The Court held that all of the elements of the definition of “contract of carriage” were met in the circumstances, and as such section 37(2)(a) applied to invoke the application of the Athens Convention, including the limitation of liability provisions. Despite this finding, the Court went on to assess whether any of the exclusions set out in 37(2)(b) may have applied.
The “Business of the Ship” Exclusion
The first of the exclusions contained in section 37(2)(b) of the Act states that the limiting provisions will not apply where there is no contract of carriage if the injured party is the “the master of a ship, a member of a ship’s crew, or any other person employed or engaged in any capacity on board a ship on the business of the ship”.
The Plaintiff argued that the use of the words “or any other person” and “in any capacity” was intended to encompass a wide spectrum of possible roles on board a ship, as well as a wide range of business. She argued that the purpose of the boat trip was to complete the reconnaissance survey and that she was aboard the ship as part of this business.
The Court disagreed. Madam Justice Ahmad stated at paragraph 115: “In my view, that argument conflates the “business of the ship” with the business of the people on the ship. In this case, the two are not the same”. The Court noted that the Plaintiff was on the boat in her own professional capacity. While her business was the same as the other passengers, it was not the same as Mr. Black, whose business it was to operate the boat. The distinct and separate nature of Mr. Black’s role during the trip relative to the others made it such that the “business of the ship” could not be said to be the reconnaissance, but rather to transport the passengers on the river. As the Plaintiff was not employed or engaged in the business of this transportation, section 37(2)(b)(i) was not invoked.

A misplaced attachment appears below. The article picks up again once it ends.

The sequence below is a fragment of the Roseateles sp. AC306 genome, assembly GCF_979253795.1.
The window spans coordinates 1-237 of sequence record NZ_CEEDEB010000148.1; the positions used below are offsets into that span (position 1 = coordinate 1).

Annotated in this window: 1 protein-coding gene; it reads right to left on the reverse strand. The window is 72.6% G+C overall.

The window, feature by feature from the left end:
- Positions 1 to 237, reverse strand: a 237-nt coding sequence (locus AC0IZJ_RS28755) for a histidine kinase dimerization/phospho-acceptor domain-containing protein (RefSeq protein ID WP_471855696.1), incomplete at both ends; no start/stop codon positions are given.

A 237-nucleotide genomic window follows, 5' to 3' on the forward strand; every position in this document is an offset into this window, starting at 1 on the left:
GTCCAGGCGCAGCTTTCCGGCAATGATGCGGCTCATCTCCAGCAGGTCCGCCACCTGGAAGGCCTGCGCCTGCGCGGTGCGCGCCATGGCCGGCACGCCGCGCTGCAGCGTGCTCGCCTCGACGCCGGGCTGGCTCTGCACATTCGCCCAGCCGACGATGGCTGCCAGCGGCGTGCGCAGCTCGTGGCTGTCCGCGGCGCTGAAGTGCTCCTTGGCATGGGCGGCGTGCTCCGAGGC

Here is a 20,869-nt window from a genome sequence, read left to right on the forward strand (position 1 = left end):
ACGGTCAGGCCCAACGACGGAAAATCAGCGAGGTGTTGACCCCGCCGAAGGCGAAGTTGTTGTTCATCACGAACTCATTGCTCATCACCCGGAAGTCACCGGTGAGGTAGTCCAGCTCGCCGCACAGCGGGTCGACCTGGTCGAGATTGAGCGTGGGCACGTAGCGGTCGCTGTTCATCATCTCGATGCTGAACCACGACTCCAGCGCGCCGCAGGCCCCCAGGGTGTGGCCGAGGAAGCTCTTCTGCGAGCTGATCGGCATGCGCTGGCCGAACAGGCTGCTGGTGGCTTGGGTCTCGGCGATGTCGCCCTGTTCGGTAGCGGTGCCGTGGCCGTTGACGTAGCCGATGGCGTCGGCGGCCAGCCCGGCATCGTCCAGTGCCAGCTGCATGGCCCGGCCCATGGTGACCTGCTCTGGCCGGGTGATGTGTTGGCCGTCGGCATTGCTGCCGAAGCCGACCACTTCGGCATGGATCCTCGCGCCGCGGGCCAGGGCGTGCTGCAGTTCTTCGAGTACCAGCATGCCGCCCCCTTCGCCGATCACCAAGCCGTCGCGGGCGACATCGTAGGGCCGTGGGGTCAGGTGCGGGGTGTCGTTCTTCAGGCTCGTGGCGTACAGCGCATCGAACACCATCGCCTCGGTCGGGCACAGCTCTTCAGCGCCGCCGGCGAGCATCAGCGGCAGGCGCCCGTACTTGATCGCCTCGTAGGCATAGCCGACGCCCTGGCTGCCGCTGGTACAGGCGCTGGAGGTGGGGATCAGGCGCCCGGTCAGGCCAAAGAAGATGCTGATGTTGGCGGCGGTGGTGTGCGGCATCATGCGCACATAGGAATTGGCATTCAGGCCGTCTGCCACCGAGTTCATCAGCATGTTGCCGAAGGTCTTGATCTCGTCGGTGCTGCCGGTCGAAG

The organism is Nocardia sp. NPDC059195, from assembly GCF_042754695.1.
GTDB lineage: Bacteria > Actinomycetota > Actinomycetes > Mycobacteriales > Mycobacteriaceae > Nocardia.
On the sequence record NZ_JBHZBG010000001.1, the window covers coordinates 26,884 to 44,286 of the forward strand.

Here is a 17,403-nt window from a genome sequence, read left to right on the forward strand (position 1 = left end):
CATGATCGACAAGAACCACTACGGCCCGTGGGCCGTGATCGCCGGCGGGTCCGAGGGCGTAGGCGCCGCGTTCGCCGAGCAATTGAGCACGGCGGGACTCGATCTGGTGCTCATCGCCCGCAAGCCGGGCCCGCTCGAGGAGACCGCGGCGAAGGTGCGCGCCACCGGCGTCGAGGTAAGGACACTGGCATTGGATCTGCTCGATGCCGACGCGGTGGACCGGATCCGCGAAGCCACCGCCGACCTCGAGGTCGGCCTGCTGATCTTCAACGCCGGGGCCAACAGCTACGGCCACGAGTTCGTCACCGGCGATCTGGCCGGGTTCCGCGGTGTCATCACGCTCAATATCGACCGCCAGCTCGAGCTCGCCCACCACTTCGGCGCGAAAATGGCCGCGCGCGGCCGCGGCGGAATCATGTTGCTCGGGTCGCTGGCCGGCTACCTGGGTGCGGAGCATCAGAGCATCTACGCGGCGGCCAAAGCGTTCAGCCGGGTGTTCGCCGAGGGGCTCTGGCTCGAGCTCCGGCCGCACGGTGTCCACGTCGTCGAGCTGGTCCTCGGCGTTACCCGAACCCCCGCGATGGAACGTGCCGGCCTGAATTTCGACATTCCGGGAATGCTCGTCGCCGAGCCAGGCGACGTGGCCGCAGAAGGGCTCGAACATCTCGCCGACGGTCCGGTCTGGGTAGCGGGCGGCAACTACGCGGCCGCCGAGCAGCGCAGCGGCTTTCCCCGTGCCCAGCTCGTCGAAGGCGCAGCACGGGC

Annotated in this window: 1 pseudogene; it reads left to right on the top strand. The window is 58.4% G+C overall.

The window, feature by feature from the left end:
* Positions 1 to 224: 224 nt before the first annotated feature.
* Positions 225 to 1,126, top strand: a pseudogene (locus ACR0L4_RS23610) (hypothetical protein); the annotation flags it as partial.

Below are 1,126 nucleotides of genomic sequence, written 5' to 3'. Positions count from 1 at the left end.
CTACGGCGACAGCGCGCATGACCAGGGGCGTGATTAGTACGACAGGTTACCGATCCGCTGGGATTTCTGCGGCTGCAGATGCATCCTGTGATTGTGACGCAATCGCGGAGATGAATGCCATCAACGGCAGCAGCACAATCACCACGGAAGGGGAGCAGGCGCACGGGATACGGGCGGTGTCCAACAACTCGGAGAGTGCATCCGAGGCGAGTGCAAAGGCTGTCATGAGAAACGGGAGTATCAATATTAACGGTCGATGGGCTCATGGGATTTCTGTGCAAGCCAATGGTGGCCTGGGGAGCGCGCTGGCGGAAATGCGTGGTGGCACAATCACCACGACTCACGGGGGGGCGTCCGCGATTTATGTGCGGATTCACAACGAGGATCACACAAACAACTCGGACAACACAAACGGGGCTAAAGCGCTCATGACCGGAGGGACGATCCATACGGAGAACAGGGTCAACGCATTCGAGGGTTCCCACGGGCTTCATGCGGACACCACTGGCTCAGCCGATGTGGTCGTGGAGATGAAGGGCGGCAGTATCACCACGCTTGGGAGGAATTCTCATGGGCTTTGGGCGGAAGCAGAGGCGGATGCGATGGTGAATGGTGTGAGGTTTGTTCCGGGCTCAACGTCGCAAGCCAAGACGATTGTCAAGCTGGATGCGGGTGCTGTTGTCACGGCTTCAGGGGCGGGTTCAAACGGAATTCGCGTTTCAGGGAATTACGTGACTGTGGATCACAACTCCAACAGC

The “Commercial Purpose” Exclusion
The second exclusion contained in section 37(2)(b) of the Act contemplates the purpose of the boat’s voyage. The Plaintiff argued that the boat in this case was not operated for a commercial or public purpose, and therefore, the exclusion should apply.
The Act does not define “commercial purpose”. However, the Court noted that the case law is clear that the concept of a profit factors into the interpretation. Mr. Black’s evidence on discovery was that he was not prepared to provide transportation on his boat for free. It was further relevant to the Court’s analysis that the parties themselves viewed the contract as being commercial in nature, and indeed, before amending her pleading, the Plaintiff had initially referred to the agreement between Mr. Black and Mainroad as a commercial contract in her Notice of Civil Claim.
While the boat in this case was not usually operated for a commercial purpose, the Court concluded that it was at the time of the Accident, and that the exclusion set out in section 37(2)(b)(ii) would not apply.
In summary, the Court agreed with the Defendants that their liability was limited pursuant to 37(2)(a) the Act and the Athens Convention, as the Plaintiff was carried on the boat pursuant to a contract of carriage between Mainroad and Mr. Black, and in the alternative, that none of the exclusions from 37(2)(b) of the Act applied.
Impact of the Decision
As noted above, this is an important case as there are very few Canadian decisions that contemplate the liability limiting provisions of the Act and the Athens Convention, despite their potentially significant impact in cases of catastrophic personal injury.
This case is also one of few that contemplates the expansions to the Athens Convention created by section 37(2) of the Act, including who may be captured within the wording of “any other person employed or engaged in any capacity on board a ship on the business of the ship”; and determining whether a voyage was for a “commercial purpose”. Given that these categories of exception are somewhat unexplored territory, this case provides important insight into how the Court will interpret their wording.